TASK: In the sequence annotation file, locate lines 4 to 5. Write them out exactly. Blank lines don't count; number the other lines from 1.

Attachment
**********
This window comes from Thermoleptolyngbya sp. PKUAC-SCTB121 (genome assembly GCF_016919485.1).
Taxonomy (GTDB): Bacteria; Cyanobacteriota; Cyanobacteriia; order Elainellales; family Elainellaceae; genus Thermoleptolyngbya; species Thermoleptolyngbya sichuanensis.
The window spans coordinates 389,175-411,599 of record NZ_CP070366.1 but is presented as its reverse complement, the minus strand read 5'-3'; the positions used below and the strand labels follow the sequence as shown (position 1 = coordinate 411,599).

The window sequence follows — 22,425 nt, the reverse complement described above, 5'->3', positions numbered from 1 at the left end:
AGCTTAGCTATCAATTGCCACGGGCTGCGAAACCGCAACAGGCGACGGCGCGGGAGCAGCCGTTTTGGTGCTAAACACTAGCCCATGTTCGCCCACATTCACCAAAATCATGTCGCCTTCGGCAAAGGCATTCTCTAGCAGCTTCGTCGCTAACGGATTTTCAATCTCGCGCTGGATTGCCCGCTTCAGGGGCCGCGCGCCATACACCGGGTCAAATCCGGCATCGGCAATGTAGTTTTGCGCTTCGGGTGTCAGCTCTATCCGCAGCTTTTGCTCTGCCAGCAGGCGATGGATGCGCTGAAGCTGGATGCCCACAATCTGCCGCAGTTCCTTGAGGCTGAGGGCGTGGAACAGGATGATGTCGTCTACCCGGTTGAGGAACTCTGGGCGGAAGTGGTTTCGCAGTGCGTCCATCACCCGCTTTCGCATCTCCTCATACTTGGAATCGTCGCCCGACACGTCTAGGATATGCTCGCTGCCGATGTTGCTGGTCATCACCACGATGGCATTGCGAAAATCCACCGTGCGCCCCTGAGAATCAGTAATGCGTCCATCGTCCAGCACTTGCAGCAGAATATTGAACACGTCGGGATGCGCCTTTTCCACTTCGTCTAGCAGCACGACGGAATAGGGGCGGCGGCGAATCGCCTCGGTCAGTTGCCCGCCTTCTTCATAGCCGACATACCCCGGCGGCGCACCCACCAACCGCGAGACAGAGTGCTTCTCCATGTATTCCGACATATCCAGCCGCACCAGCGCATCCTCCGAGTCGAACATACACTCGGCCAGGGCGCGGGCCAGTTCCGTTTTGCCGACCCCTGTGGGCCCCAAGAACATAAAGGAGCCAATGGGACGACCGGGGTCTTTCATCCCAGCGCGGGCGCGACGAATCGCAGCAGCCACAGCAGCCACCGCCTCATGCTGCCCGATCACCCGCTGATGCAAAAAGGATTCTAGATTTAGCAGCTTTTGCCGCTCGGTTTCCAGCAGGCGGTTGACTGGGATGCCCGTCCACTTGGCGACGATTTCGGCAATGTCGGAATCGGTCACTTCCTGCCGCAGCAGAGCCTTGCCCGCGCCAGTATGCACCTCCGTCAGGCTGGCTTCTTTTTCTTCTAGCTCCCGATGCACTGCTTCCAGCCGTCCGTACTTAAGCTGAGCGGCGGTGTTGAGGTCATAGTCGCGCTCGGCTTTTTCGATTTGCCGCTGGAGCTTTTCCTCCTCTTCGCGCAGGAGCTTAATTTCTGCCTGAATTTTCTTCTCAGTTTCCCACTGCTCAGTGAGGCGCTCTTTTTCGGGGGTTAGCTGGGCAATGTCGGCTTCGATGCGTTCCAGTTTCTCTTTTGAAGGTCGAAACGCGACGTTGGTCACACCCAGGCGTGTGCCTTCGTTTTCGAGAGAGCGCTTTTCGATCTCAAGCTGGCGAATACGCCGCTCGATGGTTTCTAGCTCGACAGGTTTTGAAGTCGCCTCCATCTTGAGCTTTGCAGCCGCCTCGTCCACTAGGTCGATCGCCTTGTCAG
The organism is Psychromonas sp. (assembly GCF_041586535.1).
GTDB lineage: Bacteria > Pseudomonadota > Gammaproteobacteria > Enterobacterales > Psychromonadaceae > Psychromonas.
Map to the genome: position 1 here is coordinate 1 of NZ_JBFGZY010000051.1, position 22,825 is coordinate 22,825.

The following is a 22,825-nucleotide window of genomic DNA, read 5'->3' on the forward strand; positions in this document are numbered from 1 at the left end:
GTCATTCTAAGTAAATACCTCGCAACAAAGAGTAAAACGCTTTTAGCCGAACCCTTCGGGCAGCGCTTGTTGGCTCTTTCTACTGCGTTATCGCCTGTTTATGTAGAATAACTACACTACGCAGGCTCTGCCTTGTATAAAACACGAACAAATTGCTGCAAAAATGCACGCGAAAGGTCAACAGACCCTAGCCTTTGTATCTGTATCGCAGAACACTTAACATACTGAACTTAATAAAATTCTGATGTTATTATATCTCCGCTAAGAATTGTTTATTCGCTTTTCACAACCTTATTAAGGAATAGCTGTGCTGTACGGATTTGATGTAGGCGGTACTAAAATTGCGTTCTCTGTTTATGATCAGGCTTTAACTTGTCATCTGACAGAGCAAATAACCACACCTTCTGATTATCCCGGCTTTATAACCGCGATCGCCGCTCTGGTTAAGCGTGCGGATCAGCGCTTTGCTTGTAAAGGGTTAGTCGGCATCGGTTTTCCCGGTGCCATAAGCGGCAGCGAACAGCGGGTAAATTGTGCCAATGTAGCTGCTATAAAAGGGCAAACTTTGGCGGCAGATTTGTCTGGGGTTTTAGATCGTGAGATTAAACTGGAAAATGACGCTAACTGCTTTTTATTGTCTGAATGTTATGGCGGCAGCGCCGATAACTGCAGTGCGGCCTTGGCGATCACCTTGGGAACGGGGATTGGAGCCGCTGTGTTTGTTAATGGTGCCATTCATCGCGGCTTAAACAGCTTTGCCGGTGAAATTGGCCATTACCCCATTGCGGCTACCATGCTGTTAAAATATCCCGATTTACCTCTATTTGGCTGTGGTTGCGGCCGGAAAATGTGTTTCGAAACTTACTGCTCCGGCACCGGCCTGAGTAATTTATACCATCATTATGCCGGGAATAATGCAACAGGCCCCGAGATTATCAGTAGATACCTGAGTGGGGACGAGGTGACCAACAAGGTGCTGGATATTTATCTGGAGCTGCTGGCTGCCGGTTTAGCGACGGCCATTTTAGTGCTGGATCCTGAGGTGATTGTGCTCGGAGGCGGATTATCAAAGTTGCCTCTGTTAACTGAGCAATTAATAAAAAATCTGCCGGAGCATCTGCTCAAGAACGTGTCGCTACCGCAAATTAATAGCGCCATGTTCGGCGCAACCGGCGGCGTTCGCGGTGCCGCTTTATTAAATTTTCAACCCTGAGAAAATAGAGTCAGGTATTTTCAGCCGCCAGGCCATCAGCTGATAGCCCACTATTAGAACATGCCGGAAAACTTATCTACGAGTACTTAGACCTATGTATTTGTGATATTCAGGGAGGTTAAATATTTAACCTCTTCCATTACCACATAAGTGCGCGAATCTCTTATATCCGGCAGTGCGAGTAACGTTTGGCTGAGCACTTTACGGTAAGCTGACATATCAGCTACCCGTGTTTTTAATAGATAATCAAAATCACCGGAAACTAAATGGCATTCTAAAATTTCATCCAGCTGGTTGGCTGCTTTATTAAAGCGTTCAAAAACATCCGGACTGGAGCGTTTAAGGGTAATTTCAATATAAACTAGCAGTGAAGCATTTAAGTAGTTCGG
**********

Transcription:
The window sequence follows — 22,425 nt, the reverse complement described above, 5'->3', positions numbered from 1 at the left end:
AGCTTAGCTATCAATTGCCACGGGCTGCGAAACCGCAACAGGCGACGGCGCGGGAGCAGCCGTTTTGGTGCTAAACACTAGCCCATGTTCGCCCACATTCACCAAAATCATGTCGCCTTCGGCAAAGGCATTCTCTAGCAGCTTCGTCGCTAACGGATTTTCAATCTCGCGCTGGATTGCCCGCTTCAGGGGCCGCGCGCCATACACCGGGTCAAATCCGGCATCGGCAATGTAGTTTTGCGCTTCGGGTGTCAGCTCTATCCGCAGCTTTTGCTCTGCCAGCAGGCGATGGATGCGCTGAAGCTGGATGCCCACAATCTGCCGCAGTTCCTTGAGGCTGAGGGCGTGGAACAGGATGATGTCGTCTACCCGGTTGAGGAACTCTGGGCGGAAGTGGTTTCGCAGTGCGTCCATCACCCGCTTTCGCATCTCCTCATACTTGGAATCGTCGCCCGACACGTCTAGGATATGCTCGCTGCCGATGTTGCTGGTCATCACCACGATGGCATTGCGAAAATCCACCGTGCGCCCCTGAGAATCAGTAATGCGTCCATCGTCCAGCACTTGCAGCAGAATATTGAACACGTCGGGATGCGCCTTTTCCACTTCGTCTAGCAGCACGACGGAATAGGGGCGGCGGCGAATCGCCTCGGTCAGTTGCCCGCCTTCTTCATAGCCGACATACCCCGGCGGCGCACCCACCAACCGCGAGACAGAGTGCTTCTCCATGTATTCCGACATATCCAGCCGCACCAGCGCATCCTCCGAGTCGAACATACACTCGGCCAGGGCGCGGGCCAGTTCCGTTTTGCCGACCCCTGTGGGCCCCAAGAACATAAAGGAGCCAATGGGACGACCGGGGTCTTTCATCCCAGCGCGGGCGCGACGAATCGCAGCAGCCACAGCAGCCACCGCCTCATGCTGCCCGATCACCCGCTGATGCAAAAAGGATTCTAGATTTAGCAGCTTTTGCCGCTCGGTTTCCAGCAGGCGGTTGACTGGGATGCCCGTCCACTTGGCGACGATTTCGGCAATGTCGGAATCGGTCACTTCCTGCCGCAGCAGAGCCTTGCCCGCGCCAGTATGCACCTCCGTCAGGCTGGCTTCTTTTTCTTCTAGCTCCCGATGCACTGCTTCCAGCCGTCCGTACTTAAGCTGAGCGGCGGTGTTGAGGTCATAGTCGCGCTCGGCTTTTTCGATTTGCCGCTGGAGCTTTTCCTCCTCTTCGCGCAGGAGCTTAATTTCTGCCTGAATTTTCTTCTCAGTTTCCCACTGCTCAGTGAGGCGCTCTTTTTCGGGGGTTAGCTGGGCAATGTCGGCTTCGATGCGTTCCAGTTTCTCTTTTGAAGGTCGAAACGCGACGTTGGTCACACCCAGGCGTGTGCCTTCGTTTTCGAGAGAGCGCTTTTCGATCTCAAGCTGGCGAATACGCCGCTCGATGGTTTCTAGCTCGACAGGTTTTGAAGTCGCCTCCATCTTGAGCTTTGCAGCCGCCTCGTCCACTAGGTCGATCGCCTTGTCAG